“As an older adult among all of these young adults, this means that something precious is happening right now,” Christ United Methodist Church in Piscataway, Ronnel Howard said.  “Part of the reason I wanted to be here was just to be silent and support them and their leadership in this movement because I think so often we think of this generation as disengaged and not a part of this process.  It’s wonderful to see them leading us and so excited about it and energized that we have these people of multiracial, multiethnic all looking at each other and saying we are going to make a better world.  I'm inspired by it.”

Howard said seeing so many races come together is extremely moving. 

“When I was their age, a lot of the protests that I went to were almost exclusively black and brown,” Howard said.  “So to now see this coalition being built just around everyone's humanity is precious.  We’re in a precious time.  It seems like everything is blowing up and going crazy, but actually beautiful things are happening.”

“We all need to support each other,” said Sandy Doyon, First Grade Teacher at John F. Kennedy Elementary School.  “We need to stand up for the people who need us, always.”

South Plainfield resident Tara Porcher brought her 7-year-old son, Sean, to the event, who carried a sign reading, “Black people should LIVE!”

“I'm glad to see so many people out here because it's going to take everyone to get justice for everyone,” Porcher said.  “We all need to come together and to work for this.  It's unfortunate that George Floyd had to lose his life for everyone to realize that black lives matter.  Kids are listening and watching even when you think they aren’t.  My son wanted to come out and do this and the words on the sign are his words.  Those aren't my words.”

“I believe that black people should live,” said Sean Porcher, first grader.  “When George Floyd died, he was a great man.”

Monroe resident Mandy Avere brought snacks and water to distribute.  

“I’m here because I believe that black lives do matter,” Avere said.  “We need to stand up for our black brothers and sisters.  They're being killed by police officers.  There's this excessive force being used and that's not acceptable, so I need to use my voice, my power, my privilege, to speak out for them, but I also would need to give them the platform to speak for themselves.  I just feel like it's my civic duty, it's my right as an empathetic person to be here for them and fight for them.”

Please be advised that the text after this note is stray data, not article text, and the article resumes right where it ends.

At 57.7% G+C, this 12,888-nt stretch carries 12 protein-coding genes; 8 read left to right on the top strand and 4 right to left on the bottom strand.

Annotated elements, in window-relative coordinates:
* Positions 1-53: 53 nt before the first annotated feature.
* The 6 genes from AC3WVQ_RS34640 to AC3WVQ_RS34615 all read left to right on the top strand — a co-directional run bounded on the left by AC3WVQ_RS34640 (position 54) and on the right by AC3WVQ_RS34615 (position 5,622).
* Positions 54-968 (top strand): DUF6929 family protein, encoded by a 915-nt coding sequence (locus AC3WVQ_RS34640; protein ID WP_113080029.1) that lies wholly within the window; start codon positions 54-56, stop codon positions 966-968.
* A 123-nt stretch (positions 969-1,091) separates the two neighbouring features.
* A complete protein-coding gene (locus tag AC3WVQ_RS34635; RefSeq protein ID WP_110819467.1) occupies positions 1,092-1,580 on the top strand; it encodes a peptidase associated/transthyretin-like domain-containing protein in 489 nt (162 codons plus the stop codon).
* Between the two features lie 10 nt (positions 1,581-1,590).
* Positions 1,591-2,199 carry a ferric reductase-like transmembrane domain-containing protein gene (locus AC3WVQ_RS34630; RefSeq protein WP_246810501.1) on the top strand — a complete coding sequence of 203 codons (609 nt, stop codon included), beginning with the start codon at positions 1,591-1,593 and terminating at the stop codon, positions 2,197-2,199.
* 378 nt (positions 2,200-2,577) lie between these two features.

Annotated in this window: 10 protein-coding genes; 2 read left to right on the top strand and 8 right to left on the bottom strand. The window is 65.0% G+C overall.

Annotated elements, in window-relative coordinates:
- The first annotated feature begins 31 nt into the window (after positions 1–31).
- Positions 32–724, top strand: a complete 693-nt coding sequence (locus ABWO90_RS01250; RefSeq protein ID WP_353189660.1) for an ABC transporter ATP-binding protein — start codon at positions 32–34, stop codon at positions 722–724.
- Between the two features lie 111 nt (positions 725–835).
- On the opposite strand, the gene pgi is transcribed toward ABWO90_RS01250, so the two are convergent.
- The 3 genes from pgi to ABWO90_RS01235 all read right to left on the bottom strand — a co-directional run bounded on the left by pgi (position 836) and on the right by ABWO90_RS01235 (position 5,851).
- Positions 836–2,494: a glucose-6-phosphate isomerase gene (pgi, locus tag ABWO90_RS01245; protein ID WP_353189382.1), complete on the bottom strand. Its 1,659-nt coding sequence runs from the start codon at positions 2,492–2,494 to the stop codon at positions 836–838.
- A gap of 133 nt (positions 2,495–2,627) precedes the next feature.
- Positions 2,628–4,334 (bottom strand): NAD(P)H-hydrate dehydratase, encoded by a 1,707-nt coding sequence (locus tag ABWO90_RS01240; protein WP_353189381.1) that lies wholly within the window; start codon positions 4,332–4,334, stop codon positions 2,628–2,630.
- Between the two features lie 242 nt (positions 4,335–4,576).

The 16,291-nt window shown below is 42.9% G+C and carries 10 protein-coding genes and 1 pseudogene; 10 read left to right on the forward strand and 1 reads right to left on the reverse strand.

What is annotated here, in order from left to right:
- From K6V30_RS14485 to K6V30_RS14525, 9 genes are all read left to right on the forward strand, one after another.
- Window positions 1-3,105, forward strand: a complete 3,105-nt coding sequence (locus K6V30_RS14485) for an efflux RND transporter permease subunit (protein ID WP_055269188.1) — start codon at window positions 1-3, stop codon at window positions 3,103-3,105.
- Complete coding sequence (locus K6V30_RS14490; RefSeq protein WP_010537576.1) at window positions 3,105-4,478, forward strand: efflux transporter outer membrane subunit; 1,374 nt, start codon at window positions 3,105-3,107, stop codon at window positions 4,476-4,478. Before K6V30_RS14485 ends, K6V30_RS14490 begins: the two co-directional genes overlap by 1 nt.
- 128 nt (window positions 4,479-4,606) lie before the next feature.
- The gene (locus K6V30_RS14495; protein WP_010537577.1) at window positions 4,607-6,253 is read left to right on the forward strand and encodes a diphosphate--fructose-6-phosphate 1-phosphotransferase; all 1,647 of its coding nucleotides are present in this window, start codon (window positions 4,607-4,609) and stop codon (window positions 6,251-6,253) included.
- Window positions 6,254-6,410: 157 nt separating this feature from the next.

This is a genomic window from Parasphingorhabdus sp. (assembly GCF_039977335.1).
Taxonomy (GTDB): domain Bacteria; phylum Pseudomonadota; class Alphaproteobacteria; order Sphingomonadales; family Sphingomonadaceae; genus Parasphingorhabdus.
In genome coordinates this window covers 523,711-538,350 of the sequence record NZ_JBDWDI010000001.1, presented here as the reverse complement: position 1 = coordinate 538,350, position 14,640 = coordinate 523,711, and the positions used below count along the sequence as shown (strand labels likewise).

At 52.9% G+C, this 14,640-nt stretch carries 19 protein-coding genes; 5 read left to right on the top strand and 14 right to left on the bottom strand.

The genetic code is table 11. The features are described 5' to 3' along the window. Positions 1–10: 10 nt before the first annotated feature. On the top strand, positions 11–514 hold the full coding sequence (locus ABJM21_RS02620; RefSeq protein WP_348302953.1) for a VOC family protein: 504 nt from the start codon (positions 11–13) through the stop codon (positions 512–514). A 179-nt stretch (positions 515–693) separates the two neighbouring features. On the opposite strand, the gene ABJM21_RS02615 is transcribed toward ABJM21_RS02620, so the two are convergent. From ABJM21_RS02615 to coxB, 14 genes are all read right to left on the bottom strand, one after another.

With megaphone in hand, Storm opened the protest saying, “Welcome everyone to South Plainfield’s first ever march for black lives!  My name is Savannah Storm and I’ve been a resident of this town for 25 years and I want to say this is a very long time coming.  First of all, I want to thank everyone who helped me with this.  But most importantly, I want to thank everyone who came out to show their support.  This is amazing.  The South Plainfield mayor and police have been very cooperative in helping me get this together as well.  Most importantly, I want to thank everyone who came out to show their support because this is amazing that we all here in South Plainfield come together as a community.” 

“As a white woman, I do not know your struggle personally, but that does not mean I’m not going to use my voice and that privilege to fight for you every single day, so we don’t have to do this fight anymore,” Storm added.     

McNeil introduced himself to the crowd and went over protesting etiquette.

“The reason I’m here is that I teach at a Title One school, low income, diverse education,” McNeil said.  “I’ve been active for a while and I want to go over some protest etiquette in order to make sure this is as racially competent as possible.  This etiquette is for people who are not black.  Rule number one, do not start chants.  You may join them, but you may not join all of them.  Listen to the messages the organizers want to share instead of sharing your own.  Some chants are not for you.  ‘Hands up, don’t shoot, I can’t breathe.’  Not everything is for white folks, even those who chose solidarity.”